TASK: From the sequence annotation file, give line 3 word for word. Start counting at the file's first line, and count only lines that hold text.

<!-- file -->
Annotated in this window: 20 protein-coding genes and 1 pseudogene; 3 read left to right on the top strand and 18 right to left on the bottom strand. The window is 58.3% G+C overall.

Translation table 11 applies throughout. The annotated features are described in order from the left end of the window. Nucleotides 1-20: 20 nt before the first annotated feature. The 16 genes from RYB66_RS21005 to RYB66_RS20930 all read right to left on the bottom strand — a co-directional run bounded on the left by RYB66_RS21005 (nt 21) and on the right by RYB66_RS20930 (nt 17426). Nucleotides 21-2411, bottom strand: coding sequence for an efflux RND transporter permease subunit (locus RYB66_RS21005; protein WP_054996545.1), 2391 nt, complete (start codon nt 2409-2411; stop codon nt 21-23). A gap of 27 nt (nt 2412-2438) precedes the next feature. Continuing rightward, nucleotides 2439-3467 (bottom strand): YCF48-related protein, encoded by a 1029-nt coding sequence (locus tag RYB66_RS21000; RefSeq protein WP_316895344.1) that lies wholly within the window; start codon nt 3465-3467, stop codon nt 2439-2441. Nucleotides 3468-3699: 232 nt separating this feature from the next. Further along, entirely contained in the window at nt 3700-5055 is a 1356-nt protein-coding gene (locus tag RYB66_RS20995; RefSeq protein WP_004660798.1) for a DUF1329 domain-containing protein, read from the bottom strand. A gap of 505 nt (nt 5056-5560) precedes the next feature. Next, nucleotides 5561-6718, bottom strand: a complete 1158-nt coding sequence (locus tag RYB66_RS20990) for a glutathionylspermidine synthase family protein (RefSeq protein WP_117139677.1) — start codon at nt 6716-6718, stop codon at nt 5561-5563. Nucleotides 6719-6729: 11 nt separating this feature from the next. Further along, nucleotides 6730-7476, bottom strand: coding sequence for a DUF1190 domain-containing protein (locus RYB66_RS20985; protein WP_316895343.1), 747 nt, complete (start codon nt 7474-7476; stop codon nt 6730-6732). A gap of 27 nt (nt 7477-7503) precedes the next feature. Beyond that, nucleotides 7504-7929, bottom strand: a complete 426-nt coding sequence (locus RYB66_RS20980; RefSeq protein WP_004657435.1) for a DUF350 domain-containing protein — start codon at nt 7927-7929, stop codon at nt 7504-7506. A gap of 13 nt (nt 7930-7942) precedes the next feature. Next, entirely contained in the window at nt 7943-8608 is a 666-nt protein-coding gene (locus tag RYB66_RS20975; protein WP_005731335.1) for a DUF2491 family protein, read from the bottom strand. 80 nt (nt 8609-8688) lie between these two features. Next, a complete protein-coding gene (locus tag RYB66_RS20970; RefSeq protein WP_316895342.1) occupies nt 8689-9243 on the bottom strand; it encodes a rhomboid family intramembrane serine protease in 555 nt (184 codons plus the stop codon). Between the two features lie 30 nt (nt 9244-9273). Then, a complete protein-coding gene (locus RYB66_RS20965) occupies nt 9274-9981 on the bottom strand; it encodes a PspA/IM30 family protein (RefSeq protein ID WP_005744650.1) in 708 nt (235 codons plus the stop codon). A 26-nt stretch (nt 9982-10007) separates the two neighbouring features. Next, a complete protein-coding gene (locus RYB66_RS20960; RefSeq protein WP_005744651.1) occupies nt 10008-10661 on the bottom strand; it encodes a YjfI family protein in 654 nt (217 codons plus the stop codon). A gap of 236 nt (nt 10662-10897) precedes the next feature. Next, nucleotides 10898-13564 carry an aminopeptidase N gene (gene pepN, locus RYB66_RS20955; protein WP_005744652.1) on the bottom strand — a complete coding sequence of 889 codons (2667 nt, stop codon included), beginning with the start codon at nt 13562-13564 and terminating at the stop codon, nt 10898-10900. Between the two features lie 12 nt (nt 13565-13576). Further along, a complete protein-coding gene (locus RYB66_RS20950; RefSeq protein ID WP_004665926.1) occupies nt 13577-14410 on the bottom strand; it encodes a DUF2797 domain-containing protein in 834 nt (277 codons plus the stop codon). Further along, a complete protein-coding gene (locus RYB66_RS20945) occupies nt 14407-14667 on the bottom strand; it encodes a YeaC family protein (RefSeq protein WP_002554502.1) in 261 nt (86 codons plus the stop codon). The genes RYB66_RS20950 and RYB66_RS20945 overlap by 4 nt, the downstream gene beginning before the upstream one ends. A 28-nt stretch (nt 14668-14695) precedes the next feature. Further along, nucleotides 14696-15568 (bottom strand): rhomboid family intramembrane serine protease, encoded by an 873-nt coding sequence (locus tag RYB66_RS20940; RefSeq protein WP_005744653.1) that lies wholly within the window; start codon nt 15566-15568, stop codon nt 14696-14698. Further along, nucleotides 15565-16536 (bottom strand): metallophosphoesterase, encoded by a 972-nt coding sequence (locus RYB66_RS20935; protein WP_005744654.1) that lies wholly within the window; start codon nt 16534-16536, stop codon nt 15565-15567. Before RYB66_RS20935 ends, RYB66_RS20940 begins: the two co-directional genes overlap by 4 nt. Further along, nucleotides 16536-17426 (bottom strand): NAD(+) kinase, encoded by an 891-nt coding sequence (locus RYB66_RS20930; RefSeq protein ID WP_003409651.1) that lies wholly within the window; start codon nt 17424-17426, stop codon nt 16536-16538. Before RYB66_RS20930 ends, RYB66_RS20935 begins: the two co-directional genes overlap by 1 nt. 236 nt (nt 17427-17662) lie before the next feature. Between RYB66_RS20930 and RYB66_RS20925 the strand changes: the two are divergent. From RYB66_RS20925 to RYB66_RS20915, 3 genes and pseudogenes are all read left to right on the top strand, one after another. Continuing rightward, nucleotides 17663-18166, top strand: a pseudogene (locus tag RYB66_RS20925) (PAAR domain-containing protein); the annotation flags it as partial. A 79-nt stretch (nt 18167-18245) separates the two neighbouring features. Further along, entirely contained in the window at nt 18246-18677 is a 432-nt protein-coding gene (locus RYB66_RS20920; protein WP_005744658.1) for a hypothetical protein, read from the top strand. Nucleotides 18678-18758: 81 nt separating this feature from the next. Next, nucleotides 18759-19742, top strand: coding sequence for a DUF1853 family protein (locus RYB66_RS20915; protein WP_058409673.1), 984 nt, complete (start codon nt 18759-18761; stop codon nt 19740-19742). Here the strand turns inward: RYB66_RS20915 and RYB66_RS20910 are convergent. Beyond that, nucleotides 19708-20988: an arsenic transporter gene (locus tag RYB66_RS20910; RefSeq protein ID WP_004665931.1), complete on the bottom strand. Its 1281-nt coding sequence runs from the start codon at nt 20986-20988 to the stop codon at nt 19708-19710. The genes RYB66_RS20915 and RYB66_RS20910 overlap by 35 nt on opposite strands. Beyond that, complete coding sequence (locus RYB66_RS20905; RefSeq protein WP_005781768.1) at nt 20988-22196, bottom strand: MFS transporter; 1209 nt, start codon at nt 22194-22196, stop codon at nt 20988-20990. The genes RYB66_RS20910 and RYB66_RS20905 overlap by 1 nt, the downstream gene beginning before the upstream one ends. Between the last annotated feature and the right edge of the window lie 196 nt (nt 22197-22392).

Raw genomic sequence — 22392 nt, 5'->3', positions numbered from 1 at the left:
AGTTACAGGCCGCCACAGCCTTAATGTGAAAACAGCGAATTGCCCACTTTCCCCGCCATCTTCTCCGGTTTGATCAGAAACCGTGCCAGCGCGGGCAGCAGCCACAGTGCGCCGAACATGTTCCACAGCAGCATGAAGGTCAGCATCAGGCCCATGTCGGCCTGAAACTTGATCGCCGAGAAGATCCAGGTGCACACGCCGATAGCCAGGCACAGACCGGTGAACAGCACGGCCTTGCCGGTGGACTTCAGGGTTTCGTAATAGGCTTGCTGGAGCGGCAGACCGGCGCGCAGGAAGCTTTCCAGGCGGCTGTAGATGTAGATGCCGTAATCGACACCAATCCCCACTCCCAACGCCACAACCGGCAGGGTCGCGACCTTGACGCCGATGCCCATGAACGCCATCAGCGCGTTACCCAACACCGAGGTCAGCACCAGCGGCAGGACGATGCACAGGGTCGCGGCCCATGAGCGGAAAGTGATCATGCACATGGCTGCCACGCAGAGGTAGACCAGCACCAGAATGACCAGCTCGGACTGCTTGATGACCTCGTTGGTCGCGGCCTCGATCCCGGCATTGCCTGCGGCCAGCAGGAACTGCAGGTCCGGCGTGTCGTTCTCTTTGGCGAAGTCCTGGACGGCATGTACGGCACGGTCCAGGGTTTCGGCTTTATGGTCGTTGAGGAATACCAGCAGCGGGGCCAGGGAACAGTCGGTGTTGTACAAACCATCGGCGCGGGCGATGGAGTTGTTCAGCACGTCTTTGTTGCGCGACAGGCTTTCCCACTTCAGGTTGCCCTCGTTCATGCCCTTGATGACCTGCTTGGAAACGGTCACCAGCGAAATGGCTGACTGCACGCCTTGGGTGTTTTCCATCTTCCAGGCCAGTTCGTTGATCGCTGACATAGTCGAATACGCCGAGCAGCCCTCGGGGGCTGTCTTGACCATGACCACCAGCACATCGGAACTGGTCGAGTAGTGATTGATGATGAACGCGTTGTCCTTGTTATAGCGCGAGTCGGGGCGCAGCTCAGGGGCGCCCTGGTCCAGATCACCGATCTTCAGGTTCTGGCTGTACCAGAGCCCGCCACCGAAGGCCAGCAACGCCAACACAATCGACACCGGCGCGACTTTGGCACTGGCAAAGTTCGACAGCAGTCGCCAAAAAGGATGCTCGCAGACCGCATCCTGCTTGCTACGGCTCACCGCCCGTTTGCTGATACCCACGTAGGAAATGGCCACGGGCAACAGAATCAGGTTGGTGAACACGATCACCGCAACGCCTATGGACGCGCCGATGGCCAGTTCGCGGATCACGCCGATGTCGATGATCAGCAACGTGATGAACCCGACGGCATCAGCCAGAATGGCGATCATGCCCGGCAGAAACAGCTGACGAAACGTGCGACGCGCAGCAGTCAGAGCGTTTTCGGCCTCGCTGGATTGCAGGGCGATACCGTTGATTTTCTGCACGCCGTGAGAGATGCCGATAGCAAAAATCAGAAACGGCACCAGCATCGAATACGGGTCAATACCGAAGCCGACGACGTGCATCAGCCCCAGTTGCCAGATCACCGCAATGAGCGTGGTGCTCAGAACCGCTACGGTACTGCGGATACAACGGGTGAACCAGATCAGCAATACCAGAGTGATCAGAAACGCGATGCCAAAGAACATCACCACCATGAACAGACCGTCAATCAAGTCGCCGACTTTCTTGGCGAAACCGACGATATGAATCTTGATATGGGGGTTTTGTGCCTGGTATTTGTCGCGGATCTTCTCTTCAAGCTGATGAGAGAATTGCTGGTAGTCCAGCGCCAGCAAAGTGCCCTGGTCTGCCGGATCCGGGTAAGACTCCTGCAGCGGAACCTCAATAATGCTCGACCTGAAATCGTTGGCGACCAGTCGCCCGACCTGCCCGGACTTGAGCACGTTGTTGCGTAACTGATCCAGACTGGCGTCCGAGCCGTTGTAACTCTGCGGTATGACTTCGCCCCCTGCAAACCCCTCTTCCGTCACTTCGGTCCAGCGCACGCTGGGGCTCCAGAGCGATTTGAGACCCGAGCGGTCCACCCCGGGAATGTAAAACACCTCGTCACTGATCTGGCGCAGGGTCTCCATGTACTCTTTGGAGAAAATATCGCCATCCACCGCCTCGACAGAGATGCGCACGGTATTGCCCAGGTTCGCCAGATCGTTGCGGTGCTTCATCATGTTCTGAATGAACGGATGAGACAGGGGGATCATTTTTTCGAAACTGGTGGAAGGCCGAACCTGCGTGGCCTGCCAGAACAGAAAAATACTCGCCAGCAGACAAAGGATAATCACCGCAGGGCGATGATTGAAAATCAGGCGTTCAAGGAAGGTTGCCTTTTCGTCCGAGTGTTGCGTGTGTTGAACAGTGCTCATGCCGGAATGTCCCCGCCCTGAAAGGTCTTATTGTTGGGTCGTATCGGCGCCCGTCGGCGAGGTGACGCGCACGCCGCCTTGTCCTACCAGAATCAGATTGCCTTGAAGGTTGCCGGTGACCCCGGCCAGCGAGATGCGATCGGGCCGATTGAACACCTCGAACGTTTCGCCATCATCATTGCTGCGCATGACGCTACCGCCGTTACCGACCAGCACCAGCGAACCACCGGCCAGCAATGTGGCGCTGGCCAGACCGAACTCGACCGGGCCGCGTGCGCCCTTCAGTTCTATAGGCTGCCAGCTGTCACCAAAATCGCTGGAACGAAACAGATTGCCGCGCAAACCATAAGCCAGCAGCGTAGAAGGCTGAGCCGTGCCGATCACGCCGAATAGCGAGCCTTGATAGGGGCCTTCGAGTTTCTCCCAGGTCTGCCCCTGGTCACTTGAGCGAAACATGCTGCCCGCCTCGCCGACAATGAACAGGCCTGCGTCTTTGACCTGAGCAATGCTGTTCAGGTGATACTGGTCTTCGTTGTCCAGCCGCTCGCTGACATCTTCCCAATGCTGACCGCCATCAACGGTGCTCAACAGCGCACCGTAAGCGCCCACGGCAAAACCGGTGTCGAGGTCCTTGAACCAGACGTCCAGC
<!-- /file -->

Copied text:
Raw genomic sequence — 22392 nt, 5'->3', positions numbered from 1 at the left: